Peugeot 208 vs DS3

12 Nov, 2012 12:30pm

The turbocharged Peugeot 208 hints at the potential of next year’s 208 GTi. We test it against our current top warm hatch, the Citroen DS3

The French have long had a flair for fast hatchbacks, with Citroen and Peugeot masters of the art. The upmarket Citroen DS3 has been a long-time favourite of ours, while the Peugeot name has been synonymous with hot hatches for decades. So will hot versions of the smart new 208 supermini still put a smile on our faces?

The standard 208 saw off the talented Ford Fiesta and Kia Rio in our previous test, thanks to its clean petrol engine and modern cabin. So can it pull off the same trick again?

It’s been fitted with the same BMW-sourced 1.6-litre engine as the Citroen DS3 and, like its rival, is only available as a stylish three-door. Trim is the high-spec Feline.

The DS3 continues to be a hit for Citroen, which has gone hand-in-hand with its recent domination of the World Rally Championship. This DSport model remains our pick of the range, and we prefer it to warm hatches from SEAT and even MINI – so the 208 faces a stern test.


As they start with such similar mechanical ingredients, we were expecting these cars to be tough to separate. However, in the end, the 208 fell some way short of overhauling its extrovert cousin.

Peugeot must have been expecting some of the DS3’s magic to rub off on its stylish new supermini, but despite very similar performance figures at the track, the sharper Citroen felt a more natural hot hatch on the road. While we loved the zippy character and admirable efficiency of the 1.2-litre three-cylinder 208 that scooped our Supermini of the Year title, the light, over-assisted steering robs you of the confidence to drive this quicker model with intent.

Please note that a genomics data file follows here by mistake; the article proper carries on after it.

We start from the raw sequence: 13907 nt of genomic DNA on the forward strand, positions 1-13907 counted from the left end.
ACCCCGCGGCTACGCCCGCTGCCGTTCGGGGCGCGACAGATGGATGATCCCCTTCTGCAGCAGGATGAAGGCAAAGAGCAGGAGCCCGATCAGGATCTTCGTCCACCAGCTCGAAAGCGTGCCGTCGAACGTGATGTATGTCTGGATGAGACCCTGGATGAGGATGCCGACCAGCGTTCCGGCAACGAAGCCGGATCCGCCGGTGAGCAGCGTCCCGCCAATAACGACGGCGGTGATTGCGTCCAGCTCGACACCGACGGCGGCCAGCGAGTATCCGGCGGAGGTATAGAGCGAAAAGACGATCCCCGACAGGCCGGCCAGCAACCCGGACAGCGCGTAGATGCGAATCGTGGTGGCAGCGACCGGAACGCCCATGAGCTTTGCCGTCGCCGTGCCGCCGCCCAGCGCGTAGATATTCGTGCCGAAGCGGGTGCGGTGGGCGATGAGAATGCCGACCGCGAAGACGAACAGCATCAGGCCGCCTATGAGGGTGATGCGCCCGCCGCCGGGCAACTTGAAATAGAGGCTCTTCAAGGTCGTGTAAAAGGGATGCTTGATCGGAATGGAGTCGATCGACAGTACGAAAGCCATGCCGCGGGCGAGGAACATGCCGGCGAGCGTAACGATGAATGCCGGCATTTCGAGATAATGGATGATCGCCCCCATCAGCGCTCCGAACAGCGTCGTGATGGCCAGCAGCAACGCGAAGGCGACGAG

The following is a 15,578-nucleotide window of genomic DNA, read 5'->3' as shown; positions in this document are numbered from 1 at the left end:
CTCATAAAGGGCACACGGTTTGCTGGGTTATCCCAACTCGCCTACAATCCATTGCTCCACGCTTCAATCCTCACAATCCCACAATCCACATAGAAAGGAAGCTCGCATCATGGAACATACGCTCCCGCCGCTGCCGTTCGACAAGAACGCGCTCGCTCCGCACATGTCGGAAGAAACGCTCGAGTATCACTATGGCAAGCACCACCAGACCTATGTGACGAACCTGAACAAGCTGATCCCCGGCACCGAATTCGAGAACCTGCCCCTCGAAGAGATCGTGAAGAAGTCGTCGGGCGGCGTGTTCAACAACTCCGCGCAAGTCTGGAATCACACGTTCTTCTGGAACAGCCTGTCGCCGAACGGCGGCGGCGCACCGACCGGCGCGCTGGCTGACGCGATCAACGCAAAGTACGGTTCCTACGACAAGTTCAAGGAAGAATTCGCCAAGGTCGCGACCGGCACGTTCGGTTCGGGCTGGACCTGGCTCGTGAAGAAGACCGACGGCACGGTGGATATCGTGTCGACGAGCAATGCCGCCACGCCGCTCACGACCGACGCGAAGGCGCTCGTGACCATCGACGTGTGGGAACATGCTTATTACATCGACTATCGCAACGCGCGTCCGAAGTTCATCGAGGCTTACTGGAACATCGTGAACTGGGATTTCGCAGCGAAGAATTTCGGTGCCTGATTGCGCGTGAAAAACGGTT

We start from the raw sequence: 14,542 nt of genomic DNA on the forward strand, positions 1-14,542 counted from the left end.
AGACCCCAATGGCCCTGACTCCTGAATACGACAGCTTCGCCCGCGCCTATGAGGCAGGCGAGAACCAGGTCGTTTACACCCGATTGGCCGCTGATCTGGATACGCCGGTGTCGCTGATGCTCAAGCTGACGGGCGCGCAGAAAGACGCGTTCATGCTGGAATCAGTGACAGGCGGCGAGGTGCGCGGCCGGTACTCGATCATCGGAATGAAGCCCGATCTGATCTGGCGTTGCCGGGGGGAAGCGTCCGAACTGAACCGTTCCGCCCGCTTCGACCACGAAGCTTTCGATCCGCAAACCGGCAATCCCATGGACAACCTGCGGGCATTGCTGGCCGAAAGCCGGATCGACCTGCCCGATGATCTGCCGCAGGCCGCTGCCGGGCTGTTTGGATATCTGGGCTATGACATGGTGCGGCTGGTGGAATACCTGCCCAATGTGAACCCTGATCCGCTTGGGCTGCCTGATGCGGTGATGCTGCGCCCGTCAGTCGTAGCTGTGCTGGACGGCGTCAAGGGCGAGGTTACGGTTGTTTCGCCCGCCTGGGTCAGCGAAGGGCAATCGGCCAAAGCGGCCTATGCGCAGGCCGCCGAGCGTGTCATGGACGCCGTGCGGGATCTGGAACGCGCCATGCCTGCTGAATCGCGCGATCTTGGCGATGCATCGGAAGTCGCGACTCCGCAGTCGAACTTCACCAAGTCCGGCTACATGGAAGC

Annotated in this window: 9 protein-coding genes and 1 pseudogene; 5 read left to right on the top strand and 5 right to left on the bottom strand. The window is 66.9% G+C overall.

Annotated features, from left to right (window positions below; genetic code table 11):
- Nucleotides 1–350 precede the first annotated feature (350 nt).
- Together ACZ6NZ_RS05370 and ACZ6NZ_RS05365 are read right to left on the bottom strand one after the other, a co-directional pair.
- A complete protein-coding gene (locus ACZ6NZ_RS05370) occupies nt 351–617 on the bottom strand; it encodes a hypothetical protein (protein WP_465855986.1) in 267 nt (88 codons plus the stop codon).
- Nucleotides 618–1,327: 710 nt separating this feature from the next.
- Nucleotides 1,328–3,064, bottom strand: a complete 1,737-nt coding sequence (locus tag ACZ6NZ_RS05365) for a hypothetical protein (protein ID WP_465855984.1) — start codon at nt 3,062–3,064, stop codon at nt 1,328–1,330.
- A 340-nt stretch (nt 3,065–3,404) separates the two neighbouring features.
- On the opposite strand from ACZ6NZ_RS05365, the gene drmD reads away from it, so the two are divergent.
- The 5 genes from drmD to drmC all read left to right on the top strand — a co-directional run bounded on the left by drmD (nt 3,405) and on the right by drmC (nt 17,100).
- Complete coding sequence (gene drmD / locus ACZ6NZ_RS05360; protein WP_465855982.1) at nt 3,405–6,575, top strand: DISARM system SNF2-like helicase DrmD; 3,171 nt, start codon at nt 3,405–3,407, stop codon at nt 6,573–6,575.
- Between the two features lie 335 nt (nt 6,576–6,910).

The crisp and modern interior is good value when compared with less premium competition, but at this price the quality is simply not up to the same standard as similar rivals from MINI and Audi.

The DS3 has a similar problem with materials, but features a more traditional, easier-to-use layout, and the conventional dials and large steering wheel work better than the Peugeot’s miniaturised versions.

Neither car is perfect, but faced with a choice we’d pick the DS3 over the 208 every time. It feels like it was designed for keen drivers from the start, where too often the Peugeot resorts to style over substance. Fingers crossed the GTi will turn that around.